In the lumbar patient group, the ALIF group represented a smaller sub-set with 30 patients total. Out of these patients, 20 patients had 1-year follow-up and 10 had both 1- and 2-year follow-up. ALIF patients were implanted with an integrated plate/spacer with no posterior fixation. Posterolateral decompression and graft placement were conducted through a bilateral Wiltse approach. The interbody space and posterolateral areas were grafted with a 1:1 combination of BioSphere Putty and cancellous allograft. One patient had BioSphere Putty only in the interbody space with a 1:1 combination of BioSphere Putty and cancellous allograft in the posterolateral area. This patient resulted in a successful clinical outcome. The number of operated levels in the ALIF patients ranged from 1–3 levels with 73% of the patients receiving a 1-level fusion (n=22), 23% receiving a 2-level fusion (n=7), and 3% receiving a 3-level fusion (n=1). One patient did return to surgery for an unrelated junction balloon vertebroplasty for an osteoporotic compression fracture. Additionally, there were no post-operative infections or graft related adverse events in any of the ALIF patients. Similar to the TLIF group, all patients in the ALIF group had radiographically fused (100% fusion) and had progressed to stable radiographic osseous unions. One (1) of the ALIF patients required confirmatory CT imaging. Based on the radiographic images, there were no signs of subsidence in the AP X-rays and the flexion/extension images showed no notable motion. The VAS scores for the 1- and 2-year ALIF patients are shown in Table 5. At both follow-up periods, the data showed a reduction in the average VAS scores from pre-op levels. The pre-op average for the 1-year patients (n=20) was 7.0 with a 1-year post-op average score of 2.3. This represented a statistically significant reduction in average VAS scores (67% decrease; P<0.05). For the 2-year patients (n=10), the average pre-op level was 7.0 and the average 2-year level was 1.4. This also represented a statistically significant reduction in average VAS scores (80% decrease; P<0.05). The VAS analysis by level showed an average 1-year decrease of 65% for the 1-level patients (n=14), a 94% decrease for the 2-level patients (n=5), and a 60% increase for a single patient receiving a 3-level fusion (n=1). By 2 years, the average 2-year VAS decrease was 76% for the 1-level patients (n=8) and 100% for the 2-level patients (n=2). There were no 2-year ALIF patients with a 3-level fusion. The individual VAS score analysis evaluated the change in each ALIF patient. At the 1-year follow-up, 85% of the ALIF patients (n=17) showed a reduction in VAS scores while 5% had no change (n=1), and 10% showed an increase (n=2). In the patients with 2-year follow-up, 100% of the patients (n=10) showed a decrease in VAS scores. Based on the criteria of evident radiographic fusion and a VAS score decrease, the overall clinical success rate for the ALIF patients was 90% (27 out of 30).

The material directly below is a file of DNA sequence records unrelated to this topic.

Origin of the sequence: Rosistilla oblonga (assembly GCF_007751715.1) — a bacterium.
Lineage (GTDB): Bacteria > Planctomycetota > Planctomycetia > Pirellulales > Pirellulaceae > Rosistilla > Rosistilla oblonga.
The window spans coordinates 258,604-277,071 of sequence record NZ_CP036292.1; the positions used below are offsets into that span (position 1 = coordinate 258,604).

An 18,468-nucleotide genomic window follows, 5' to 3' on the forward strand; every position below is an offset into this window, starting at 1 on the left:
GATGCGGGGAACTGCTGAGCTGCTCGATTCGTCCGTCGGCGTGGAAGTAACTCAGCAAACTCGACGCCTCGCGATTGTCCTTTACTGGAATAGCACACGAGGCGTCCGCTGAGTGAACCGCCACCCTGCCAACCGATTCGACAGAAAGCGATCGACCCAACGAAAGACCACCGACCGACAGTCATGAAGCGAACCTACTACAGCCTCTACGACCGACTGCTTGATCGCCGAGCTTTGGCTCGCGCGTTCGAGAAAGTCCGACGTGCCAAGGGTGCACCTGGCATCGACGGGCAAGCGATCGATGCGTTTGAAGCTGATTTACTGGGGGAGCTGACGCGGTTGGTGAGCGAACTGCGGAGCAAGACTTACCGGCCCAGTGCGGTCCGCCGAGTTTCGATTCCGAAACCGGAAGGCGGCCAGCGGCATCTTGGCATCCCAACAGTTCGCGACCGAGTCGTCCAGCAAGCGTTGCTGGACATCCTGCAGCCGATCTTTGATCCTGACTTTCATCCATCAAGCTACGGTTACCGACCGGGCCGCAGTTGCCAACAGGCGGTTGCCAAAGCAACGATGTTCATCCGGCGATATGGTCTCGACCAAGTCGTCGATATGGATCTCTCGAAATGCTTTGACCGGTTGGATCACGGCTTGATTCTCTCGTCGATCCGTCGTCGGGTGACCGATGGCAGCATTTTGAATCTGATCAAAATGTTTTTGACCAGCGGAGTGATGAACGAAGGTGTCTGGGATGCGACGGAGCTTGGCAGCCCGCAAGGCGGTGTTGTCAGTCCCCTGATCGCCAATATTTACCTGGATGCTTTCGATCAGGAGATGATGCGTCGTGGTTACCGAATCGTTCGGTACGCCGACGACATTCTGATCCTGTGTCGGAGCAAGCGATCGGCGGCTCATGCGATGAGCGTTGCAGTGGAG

Figure 3 shows an example of a successful outcome for a patient who had a prior unsuccessful remote laminectomy and L5/S1 fusion followed by hardware removal that was performed by an outside surgeon. During the diagnosis, an MRI of the lumbar spine confirmed severe stenosis at L5/S1, and radiographs confirmed dynamic spondylolisthesis at L5/S1 which was indicative of psuedoarthrosis of the prior attempted fusion procedure. The patient presented with a VAS score of 7. The patient was treated by the study surgeon with a single level L5/S1 ALIF procedure using an integrated plate/spacer with posterolateral grafting through a bilateral Wiltse approach. At the 1-year follow-up, X-rays showed bridging fusion of the operated segment within visible bone spanning the interbody space and well-integrated into the endplates. The patient had near complete resolution of symptoms and a VAS score of 1.
The goal of interbody fusion surgery is to facilitate restoration of stability with maintained anatomic alignment at the index vertebral segment. Long-term clinical success in this setting necessarily depends on establishing a stable and robust osseous fusion mass between the vertebrae. While hardware is used to maintain restored alignment and provide mechanical stability during osseous healing, bone graft materials are used to facilitate biologically durable bone formation across the vertebral segment. The 1- and 2-year radiographic data showed that utilization of BioSphere Putty in the described interbody applications resulted in successful osseous fusion in both cervical and lumbar patients. This was seen radiographically in all patients and was independent of whether the Putty was used in combination with autograft or cancellous allograft or by itself. All patients met the radiographic acceptance criteria with visible bone in the fusion area spanning across the vertebral segment, lack of subsidence, and lack of motion in flexion/extension images.
The successful radiographic outcome was further supported by a detailed analysis of the 1- and 2-year VAS scores. One-year average VAS scores showed substantial decreases in pre-operative pain for both ACDF patients (78% decrease) and lumbar patients (66% decrease TLIF/ALIF). By 2-years, the average VAS scores continued to drop with a 96% decrease for the ACDF patients, an 82% decrease for TLIF patients, and an 80% decrease for ALIF patients. The VAS analysis by level showed a general trend in the 1-year patients that the 1-level procedures had larger decreases than the 2-level patients. This would be expected due to the increasing complexity with treating more than one vertebral segment. In patients treated with 3–4 operated levels and with the whole 2-year data groups, there didn’t appear to be any consistent trends of VAS decrease by level due to lower patient sample numbers.